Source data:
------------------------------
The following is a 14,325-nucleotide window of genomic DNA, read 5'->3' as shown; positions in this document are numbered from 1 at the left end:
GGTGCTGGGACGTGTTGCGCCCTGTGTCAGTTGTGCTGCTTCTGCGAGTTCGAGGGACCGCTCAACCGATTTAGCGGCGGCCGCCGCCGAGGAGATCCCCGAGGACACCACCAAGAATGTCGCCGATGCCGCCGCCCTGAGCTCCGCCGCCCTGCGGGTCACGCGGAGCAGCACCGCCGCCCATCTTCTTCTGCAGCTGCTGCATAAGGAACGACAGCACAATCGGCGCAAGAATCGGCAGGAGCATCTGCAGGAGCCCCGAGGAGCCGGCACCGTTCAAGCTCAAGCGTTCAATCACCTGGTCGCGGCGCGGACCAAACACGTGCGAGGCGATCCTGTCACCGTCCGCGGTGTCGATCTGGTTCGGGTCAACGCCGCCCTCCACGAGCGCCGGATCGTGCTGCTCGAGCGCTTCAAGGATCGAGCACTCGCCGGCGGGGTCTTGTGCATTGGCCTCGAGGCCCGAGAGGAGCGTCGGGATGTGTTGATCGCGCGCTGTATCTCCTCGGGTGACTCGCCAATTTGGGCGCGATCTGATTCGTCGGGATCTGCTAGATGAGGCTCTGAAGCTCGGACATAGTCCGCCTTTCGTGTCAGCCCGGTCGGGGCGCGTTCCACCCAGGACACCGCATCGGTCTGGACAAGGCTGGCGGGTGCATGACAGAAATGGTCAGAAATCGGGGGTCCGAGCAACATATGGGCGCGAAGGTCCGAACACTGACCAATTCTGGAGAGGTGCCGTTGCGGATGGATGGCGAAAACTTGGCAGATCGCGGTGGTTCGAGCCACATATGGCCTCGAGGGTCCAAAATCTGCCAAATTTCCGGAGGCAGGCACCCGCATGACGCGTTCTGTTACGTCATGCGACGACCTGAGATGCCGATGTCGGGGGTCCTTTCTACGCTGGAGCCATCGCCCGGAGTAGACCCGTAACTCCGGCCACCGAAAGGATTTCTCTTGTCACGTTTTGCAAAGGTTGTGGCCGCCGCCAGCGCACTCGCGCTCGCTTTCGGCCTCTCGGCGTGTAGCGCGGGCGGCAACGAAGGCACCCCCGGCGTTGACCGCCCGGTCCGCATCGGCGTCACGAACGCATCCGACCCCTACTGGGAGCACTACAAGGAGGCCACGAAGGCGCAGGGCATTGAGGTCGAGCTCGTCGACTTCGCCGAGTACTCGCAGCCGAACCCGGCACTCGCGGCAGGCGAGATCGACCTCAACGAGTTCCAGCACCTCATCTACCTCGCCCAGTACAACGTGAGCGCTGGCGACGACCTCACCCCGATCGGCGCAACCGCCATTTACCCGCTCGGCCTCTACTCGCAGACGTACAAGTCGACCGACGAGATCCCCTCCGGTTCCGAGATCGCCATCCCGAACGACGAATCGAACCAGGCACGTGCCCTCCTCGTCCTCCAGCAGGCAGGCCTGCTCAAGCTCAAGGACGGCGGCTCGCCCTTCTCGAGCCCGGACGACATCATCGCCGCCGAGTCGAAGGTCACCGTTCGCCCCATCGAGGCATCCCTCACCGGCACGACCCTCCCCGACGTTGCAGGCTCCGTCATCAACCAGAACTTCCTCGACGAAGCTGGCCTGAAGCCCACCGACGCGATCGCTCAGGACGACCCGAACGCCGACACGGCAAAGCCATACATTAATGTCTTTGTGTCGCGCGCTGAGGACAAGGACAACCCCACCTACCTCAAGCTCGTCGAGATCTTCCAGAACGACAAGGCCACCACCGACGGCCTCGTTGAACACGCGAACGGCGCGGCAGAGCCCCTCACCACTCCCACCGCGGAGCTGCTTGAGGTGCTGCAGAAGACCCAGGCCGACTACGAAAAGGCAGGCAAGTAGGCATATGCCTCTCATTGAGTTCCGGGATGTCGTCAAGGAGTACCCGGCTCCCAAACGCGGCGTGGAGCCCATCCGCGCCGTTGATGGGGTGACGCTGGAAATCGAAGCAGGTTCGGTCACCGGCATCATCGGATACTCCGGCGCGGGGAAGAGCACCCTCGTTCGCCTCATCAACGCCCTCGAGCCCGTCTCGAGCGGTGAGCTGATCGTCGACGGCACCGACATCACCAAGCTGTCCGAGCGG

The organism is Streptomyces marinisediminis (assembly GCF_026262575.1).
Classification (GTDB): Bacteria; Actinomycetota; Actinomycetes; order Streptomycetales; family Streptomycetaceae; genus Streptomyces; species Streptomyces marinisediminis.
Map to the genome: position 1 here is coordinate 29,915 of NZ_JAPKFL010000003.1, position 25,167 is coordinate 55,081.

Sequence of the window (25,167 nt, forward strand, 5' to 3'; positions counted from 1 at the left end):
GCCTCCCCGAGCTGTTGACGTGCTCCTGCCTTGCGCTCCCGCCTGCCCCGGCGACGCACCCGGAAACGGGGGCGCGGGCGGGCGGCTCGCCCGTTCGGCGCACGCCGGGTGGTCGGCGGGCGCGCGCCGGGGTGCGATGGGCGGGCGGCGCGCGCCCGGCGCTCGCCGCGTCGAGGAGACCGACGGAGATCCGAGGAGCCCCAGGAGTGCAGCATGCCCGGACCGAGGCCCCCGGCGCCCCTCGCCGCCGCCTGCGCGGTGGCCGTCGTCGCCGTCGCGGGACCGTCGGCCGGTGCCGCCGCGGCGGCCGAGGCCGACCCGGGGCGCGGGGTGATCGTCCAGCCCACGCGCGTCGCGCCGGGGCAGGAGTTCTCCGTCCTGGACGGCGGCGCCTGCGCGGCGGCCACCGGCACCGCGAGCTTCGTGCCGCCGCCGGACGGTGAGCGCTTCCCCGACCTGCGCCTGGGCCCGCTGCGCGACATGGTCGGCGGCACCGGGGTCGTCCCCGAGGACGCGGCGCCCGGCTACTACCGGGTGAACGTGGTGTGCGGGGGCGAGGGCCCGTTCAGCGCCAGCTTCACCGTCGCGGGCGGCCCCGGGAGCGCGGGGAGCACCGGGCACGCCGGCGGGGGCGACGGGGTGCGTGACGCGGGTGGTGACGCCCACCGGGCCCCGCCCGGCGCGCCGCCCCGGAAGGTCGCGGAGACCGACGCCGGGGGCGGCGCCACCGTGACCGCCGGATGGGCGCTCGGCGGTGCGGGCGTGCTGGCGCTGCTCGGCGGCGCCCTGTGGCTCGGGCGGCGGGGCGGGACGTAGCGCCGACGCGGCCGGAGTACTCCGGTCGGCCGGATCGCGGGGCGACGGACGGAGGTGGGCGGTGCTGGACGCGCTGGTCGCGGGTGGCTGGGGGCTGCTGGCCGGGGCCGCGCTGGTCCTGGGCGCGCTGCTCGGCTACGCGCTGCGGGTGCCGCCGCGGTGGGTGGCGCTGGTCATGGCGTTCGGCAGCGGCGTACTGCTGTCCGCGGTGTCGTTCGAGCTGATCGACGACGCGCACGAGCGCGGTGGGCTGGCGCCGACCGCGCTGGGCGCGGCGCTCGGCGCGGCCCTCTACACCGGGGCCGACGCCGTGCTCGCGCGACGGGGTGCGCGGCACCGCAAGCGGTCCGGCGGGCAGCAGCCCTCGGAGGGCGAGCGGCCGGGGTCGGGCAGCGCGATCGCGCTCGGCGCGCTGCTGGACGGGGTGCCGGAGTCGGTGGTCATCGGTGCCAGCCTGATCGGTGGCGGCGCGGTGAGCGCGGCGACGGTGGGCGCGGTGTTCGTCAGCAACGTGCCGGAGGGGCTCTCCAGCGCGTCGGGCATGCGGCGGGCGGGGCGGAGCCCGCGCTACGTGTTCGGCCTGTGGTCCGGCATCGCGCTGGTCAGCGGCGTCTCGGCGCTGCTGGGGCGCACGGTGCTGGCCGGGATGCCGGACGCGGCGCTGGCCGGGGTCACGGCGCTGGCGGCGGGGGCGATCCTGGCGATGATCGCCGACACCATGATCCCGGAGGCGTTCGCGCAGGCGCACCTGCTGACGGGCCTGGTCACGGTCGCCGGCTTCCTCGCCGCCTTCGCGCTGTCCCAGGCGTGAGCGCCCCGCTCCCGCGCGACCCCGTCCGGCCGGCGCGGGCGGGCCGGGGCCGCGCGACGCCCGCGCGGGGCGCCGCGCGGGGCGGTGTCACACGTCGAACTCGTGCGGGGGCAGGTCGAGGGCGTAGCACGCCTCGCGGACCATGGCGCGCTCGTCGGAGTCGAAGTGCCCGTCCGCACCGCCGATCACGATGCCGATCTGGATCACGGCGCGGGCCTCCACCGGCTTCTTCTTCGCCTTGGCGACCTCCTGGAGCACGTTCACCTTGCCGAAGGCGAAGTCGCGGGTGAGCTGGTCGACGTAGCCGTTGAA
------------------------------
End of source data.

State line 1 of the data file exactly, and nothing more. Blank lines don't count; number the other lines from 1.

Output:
The following is a 14,325-nucleotide window of genomic DNA, read 5'->3' as shown; positions in this document are numbered from 1 at the left end: